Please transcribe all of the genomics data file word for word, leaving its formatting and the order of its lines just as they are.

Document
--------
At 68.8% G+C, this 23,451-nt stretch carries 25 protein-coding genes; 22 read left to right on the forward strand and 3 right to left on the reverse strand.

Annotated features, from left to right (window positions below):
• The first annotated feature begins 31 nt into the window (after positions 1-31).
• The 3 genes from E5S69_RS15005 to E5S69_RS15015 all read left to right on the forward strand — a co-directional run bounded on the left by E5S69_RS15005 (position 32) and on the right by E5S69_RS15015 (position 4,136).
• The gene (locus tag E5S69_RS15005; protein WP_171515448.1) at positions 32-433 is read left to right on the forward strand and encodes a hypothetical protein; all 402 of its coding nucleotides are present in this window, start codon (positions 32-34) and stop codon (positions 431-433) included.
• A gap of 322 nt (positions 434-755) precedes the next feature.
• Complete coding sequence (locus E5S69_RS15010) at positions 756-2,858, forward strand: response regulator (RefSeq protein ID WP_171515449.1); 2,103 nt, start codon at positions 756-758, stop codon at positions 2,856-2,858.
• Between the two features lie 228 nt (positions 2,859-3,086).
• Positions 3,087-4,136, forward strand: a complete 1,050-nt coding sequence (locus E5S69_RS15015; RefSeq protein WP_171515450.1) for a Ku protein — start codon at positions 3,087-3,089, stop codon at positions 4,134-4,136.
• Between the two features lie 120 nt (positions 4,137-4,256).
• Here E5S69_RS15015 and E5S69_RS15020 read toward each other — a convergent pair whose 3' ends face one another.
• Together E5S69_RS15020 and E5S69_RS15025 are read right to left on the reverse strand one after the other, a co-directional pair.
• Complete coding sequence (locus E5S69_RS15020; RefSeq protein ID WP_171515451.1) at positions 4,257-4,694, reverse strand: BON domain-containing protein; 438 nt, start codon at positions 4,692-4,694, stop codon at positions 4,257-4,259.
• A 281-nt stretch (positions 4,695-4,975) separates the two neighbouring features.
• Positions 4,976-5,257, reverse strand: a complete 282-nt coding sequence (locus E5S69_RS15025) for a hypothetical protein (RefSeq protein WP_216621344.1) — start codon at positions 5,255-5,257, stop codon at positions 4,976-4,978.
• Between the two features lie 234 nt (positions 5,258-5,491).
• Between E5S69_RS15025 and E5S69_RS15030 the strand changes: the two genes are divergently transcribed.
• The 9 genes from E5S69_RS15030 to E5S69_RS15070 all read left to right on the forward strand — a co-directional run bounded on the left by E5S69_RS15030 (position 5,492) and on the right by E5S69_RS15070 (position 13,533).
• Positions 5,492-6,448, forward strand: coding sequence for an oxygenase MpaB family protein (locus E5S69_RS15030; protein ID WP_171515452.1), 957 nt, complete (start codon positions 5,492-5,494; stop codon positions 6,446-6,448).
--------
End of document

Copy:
At 68.8% G+C, this 23,451-nt stretch carries 25 protein-coding genes; 22 read left to right on the forward strand and 3 right to left on the reverse strand.

Annotated features, from left to right (window positions below):
• The first annotated feature begins 31 nt into the window (after positions 1-31).
• The 3 genes from E5S69_RS15005 to E5S69_RS15015 all read left to right on the forward strand — a co-directional run bounded on the left by E5S69_RS15005 (position 32) and on the right by E5S69_RS15015 (position 4,136).
• The gene (locus tag E5S69_RS15005; protein WP_171515448.1) at positions 32-433 is read left to right on the forward strand and encodes a hypothetical protein; all 402 of its coding nucleotides are present in this window, start codon (positions 32-34) and stop codon (positions 431-433) included.
• A gap of 322 nt (positions 434-755) precedes the next feature.
• Complete coding sequence (locus E5S69_RS15010) at positions 756-2,858, forward strand: response regulator (RefSeq protein ID WP_171515449.1); 2,103 nt, start codon at positions 756-758, stop codon at positions 2,856-2,858.
• Between the two features lie 228 nt (positions 2,859-3,086).
• Positions 3,087-4,136, forward strand: a complete 1,050-nt coding sequence (locus E5S69_RS15015; RefSeq protein WP_171515450.1) for a Ku protein — start codon at positions 3,087-3,089, stop codon at positions 4,134-4,136.
• Between the two features lie 120 nt (positions 4,137-4,256).
• Here E5S69_RS15015 and E5S69_RS15020 read toward each other — a convergent pair whose 3' ends face one another.
• Together E5S69_RS15020 and E5S69_RS15025 are read right to left on the reverse strand one after the other, a co-directional pair.
• Complete coding sequence (locus E5S69_RS15020; RefSeq protein ID WP_171515451.1) at positions 4,257-4,694, reverse strand: BON domain-containing protein; 438 nt, start codon at positions 4,692-4,694, stop codon at positions 4,257-4,259.
• A 281-nt stretch (positions 4,695-4,975) separates the two neighbouring features.
• Positions 4,976-5,257, reverse strand: a complete 282-nt coding sequence (locus E5S69_RS15025) for a hypothetical protein (RefSeq protein WP_216621344.1) — start codon at positions 5,255-5,257, stop codon at positions 4,976-4,978.
• Between the two features lie 234 nt (positions 5,258-5,491).
• Between E5S69_RS15025 and E5S69_RS15030 the strand changes: the two genes are divergently transcribed.
• The 9 genes from E5S69_RS15030 to E5S69_RS15070 all read left to right on the forward strand — a co-directional run bounded on the left by E5S69_RS15030 (position 5,492) and on the right by E5S69_RS15070 (position 13,533).
• Positions 5,492-6,448, forward strand: coding sequence for an oxygenase MpaB family protein (locus E5S69_RS15030; protein ID WP_171515452.1), 957 nt, complete (start codon positions 5,492-5,494; stop codon positions 6,446-6,448).